Orlando Health announces new proton facility will be called 'The Marjorie and Leonard Williams Center for Proton Therapy'
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Orlando Health announces new proton facility will be called 'The Marjorie and Leonard Williams Center for Proton Therapy'

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Newswise — ORLANDO, FL. (March 8, 2016) – In just a matter of weeks Orlando Health will open the first proton therapy center in Central Florida, providing patients with a valuable new tool in the fight against cancer. Now, that center has a name, and one with special meaning - The Marjorie and Leonard Williams Center for Proton Therapy. Marjorie Williams, a patient at UF Health Cancer Center - Orlando Health, passed away in September of 2015 following a courageous battle with cancer. In her memory, her husband, Leonard, and the Williams Family Foundation is providing a leadership gift in her name to Orlando Health to support proton therapy treatment.

The Marjorie and Leonard Williams Center for Proton Therapy, set to open in April, joins an elite group of proton therapy centers around the world. It will mark the third proton therapy center to open in the state of Florida and the 21st in the nation. Currently, there are only 58 proton therapy centers worldwide.

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Proton therapy is a form of radiation therapy that uses proton beams to shrink tumors in adult and pediatric cancers, especially tumors that are located near vital organs and in young patients whose bodies are still growing. Proton therapy limits the dosage of radiation to adjacent organs, thereby limiting side effects in all patients, and reducing the impact on growth in pediatric patients. The Marjorie and Leonard Williams Center for Proton Therapy will treat cancers of the brain, spine, prostate, lung, breast, head and neck as well as pediatric cancers. Proton therapy, because it can so precisely target tumors, has proven effective at treating such cancers and pa- tients report fewer side effects.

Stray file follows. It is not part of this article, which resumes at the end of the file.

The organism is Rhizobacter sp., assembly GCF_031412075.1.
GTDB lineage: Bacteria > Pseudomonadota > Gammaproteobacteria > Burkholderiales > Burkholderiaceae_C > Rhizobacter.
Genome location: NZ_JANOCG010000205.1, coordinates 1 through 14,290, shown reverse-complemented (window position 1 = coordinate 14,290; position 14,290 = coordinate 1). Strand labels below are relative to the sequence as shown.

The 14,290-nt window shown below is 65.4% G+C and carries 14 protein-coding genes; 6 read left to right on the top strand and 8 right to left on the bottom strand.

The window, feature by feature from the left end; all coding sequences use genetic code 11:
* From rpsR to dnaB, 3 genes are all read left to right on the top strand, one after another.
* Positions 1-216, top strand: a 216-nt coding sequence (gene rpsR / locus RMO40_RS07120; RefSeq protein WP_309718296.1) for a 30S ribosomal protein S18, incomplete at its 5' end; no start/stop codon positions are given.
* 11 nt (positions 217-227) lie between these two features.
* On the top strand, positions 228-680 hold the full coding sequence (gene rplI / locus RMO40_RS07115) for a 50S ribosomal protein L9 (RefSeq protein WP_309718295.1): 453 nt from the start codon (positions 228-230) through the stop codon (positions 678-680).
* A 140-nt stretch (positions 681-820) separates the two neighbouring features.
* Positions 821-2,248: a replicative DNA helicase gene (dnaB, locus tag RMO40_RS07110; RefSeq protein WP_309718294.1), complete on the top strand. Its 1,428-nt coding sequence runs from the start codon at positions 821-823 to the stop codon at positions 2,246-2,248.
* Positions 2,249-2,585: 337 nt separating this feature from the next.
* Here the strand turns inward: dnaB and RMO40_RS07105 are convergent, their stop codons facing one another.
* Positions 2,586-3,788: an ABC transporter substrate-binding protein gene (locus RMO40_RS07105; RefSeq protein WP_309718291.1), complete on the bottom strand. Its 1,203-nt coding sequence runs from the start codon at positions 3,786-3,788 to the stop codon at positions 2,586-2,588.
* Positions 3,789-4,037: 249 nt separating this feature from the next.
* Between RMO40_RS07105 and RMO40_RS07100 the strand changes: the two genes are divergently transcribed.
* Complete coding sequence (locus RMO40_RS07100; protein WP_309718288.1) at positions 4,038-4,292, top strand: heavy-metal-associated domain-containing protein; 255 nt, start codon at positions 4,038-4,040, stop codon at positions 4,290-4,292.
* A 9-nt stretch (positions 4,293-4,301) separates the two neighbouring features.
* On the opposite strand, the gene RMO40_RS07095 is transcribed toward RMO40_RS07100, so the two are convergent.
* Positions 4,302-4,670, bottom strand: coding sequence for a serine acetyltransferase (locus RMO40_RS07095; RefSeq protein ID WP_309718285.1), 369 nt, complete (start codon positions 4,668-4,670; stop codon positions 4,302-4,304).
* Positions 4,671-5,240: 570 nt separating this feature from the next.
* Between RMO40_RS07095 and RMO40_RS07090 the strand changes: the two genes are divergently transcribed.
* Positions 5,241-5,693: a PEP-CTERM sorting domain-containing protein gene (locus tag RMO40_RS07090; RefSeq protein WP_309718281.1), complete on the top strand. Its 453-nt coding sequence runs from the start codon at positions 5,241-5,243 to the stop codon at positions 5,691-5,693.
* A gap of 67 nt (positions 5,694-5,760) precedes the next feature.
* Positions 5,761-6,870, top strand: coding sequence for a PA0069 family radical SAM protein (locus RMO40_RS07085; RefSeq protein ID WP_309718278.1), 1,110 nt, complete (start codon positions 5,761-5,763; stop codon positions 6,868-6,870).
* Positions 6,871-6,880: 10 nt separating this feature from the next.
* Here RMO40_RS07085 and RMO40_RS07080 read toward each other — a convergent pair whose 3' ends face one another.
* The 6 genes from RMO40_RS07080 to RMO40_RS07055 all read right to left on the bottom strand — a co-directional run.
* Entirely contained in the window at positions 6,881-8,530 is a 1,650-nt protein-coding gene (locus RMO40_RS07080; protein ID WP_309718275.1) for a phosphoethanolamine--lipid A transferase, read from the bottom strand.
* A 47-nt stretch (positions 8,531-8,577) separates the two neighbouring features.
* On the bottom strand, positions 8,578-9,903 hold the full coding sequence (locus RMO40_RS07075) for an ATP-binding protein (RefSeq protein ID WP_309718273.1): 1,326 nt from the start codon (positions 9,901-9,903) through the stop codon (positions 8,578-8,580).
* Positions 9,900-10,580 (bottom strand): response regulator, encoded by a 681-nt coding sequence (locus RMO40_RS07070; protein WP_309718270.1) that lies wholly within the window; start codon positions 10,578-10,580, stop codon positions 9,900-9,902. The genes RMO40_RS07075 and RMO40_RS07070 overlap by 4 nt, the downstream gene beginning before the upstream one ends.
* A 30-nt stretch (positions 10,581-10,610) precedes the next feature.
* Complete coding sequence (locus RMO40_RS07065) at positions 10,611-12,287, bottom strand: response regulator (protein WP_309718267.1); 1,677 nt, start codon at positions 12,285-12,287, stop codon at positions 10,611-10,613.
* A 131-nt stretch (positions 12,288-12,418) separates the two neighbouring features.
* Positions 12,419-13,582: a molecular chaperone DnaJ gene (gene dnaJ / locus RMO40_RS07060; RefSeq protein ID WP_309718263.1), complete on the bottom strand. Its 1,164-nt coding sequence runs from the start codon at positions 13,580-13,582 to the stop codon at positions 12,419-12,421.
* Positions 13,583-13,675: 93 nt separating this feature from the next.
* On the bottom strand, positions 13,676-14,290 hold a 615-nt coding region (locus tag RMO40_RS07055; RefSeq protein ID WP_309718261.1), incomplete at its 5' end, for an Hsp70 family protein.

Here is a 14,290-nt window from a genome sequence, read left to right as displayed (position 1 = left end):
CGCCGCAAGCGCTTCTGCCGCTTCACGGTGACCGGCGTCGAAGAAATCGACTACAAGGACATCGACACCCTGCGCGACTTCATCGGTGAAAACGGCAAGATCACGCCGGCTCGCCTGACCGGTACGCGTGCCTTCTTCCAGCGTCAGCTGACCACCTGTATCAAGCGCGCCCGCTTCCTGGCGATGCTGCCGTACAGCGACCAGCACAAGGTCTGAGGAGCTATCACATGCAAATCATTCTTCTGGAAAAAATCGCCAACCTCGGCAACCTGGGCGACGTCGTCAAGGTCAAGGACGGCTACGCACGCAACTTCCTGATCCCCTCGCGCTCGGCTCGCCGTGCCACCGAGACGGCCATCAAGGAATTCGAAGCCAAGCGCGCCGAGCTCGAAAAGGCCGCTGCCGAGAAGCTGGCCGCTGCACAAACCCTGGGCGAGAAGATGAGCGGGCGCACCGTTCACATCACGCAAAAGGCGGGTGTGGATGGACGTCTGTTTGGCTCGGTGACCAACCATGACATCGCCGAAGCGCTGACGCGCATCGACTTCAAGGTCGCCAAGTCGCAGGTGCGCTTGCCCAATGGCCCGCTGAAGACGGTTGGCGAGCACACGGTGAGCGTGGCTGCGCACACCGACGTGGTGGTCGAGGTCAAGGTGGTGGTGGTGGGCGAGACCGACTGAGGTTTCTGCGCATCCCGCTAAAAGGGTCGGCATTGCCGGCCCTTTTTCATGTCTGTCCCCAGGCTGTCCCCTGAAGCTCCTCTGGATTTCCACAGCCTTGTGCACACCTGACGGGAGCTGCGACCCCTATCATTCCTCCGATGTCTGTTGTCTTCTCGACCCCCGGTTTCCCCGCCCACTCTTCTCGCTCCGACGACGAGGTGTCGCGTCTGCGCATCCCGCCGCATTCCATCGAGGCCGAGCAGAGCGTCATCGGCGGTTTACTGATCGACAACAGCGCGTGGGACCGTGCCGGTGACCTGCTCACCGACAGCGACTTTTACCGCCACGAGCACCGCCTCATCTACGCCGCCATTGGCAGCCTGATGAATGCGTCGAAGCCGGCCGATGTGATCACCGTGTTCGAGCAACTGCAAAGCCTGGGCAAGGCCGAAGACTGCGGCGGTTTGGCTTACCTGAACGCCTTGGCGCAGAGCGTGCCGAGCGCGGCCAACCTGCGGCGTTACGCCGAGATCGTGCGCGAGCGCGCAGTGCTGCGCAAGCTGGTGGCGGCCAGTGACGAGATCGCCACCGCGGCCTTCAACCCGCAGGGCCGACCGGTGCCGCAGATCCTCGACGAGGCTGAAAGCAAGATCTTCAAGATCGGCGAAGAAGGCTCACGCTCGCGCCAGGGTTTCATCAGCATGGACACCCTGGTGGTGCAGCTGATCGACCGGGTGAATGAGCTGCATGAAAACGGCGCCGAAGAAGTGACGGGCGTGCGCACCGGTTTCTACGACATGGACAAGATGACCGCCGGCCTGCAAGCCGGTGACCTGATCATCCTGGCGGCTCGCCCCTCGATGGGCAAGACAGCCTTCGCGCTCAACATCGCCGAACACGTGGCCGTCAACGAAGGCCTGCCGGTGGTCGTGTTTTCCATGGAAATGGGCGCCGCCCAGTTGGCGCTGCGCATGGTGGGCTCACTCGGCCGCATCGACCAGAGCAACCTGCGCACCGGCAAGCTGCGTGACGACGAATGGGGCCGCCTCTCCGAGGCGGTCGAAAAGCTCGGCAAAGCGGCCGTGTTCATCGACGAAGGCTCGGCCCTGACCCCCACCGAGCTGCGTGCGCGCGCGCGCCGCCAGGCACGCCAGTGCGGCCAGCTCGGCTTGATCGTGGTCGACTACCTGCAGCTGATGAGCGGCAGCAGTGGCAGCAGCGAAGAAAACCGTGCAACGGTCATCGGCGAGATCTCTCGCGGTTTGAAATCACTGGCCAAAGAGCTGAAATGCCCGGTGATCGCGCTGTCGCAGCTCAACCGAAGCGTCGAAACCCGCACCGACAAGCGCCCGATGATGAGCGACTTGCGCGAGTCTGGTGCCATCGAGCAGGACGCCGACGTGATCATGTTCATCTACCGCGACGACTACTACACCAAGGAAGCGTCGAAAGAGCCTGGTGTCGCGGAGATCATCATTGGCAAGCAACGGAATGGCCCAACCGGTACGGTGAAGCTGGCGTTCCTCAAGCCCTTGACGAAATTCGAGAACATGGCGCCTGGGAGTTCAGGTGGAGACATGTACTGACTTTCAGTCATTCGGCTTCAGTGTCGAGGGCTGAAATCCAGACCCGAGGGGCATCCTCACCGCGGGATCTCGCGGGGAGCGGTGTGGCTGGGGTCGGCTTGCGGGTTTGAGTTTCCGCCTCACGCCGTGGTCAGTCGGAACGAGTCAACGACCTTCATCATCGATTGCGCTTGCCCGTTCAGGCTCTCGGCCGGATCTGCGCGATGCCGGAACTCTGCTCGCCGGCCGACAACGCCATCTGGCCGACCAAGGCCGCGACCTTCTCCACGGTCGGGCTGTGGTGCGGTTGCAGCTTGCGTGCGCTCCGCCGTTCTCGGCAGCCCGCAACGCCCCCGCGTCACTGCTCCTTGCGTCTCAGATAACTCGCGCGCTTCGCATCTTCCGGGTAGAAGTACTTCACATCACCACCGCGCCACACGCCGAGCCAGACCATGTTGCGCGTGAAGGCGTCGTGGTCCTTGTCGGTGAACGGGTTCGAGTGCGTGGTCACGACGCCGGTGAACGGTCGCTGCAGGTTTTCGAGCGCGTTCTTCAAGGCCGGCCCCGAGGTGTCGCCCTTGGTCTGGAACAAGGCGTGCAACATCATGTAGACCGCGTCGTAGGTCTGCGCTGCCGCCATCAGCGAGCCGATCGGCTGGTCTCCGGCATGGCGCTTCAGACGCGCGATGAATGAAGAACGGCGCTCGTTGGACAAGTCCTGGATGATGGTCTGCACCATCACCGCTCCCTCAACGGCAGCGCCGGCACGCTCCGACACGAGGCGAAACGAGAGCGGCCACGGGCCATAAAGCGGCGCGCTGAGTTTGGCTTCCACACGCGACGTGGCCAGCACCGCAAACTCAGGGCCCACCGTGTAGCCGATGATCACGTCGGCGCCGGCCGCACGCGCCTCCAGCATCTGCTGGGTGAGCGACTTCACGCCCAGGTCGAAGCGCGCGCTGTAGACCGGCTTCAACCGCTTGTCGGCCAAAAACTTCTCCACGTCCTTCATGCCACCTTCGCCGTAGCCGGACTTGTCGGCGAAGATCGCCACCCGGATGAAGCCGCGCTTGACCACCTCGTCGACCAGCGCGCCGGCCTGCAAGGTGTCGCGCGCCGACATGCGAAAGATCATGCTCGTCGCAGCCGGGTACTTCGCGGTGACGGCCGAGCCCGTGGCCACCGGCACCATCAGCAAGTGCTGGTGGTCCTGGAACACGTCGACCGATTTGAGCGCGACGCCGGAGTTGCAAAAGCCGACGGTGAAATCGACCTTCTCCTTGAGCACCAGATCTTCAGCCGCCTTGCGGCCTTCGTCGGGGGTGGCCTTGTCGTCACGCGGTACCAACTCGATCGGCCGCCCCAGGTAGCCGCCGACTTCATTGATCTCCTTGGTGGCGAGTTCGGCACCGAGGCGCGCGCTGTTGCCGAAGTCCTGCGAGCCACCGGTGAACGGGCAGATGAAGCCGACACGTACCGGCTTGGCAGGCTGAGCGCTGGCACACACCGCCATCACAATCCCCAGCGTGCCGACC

“We are very grateful to Leonard and the Williams Family Foundation,” said Mark Roh, MD, President, UF Health Cancer Center - Orlando Health. “This facility would not be possible without significant philanthropic support. Because of their leadership gift, along with the support of other generous donors, Marjorie’s legacy will help other cancer patients fight their battle with state of the art technology.”

Marjorie and Leonard met in North Carolina, when Marjorie was Leonard’s nurse for an annual physical. Marjorie declined to date her patient, but Leonard’s perseverance eventually paid off. They married in 1955 and had four boys in Winston-Salem before moving the family to Orlando in 1966. The Williams have made many gifts to organizations throughout North Carolina and Central Florida, including health related causes and the Boy Scouts of America.
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